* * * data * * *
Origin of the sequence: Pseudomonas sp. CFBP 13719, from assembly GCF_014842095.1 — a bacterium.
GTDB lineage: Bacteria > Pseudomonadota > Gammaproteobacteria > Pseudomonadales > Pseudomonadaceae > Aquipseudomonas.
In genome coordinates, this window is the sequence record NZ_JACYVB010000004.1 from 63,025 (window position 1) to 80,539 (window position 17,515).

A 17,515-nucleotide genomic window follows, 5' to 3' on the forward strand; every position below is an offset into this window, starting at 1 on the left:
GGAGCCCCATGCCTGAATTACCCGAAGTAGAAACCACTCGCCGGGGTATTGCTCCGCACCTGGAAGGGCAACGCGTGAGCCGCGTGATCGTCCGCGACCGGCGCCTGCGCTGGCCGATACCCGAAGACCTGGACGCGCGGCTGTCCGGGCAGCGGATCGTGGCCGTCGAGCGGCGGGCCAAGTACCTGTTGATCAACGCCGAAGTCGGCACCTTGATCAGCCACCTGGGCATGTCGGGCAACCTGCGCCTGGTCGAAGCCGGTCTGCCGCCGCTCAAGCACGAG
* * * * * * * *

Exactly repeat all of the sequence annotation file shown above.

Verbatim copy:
Origin of the sequence: Pseudomonas sp. CFBP 13719, from assembly GCF_014842095.1 — a bacterium.
GTDB lineage: Bacteria > Pseudomonadota > Gammaproteobacteria > Pseudomonadales > Pseudomonadaceae > Aquipseudomonas.
In genome coordinates, this window is the sequence record NZ_JACYVB010000004.1 from 63,025 (window position 1) to 80,539 (window position 17,515).

A 17,515-nucleotide genomic window follows, 5' to 3' on the forward strand; every position below is an offset into this window, starting at 1 on the left:
GGAGCCCCATGCCTGAATTACCCGAAGTAGAAACCACTCGCCGGGGTATTGCTCCGCACCTGGAAGGGCAACGCGTGAGCCGCGTGATCGTCCGCGACCGGCGCCTGCGCTGGCCGATACCCGAAGACCTGGACGCGCGGCTGTCCGGGCAGCGGATCGTGGCCGTCGAGCGGCGGGCCAAGTACCTGTTGATCAACGCCGAAGTCGGCACCTTGATCAGCCACCTGGGCATGTCGGGCAACCTGCGCCTGGTCGAAGCCGGTCTGCCGCCGCTCAAGCACGAG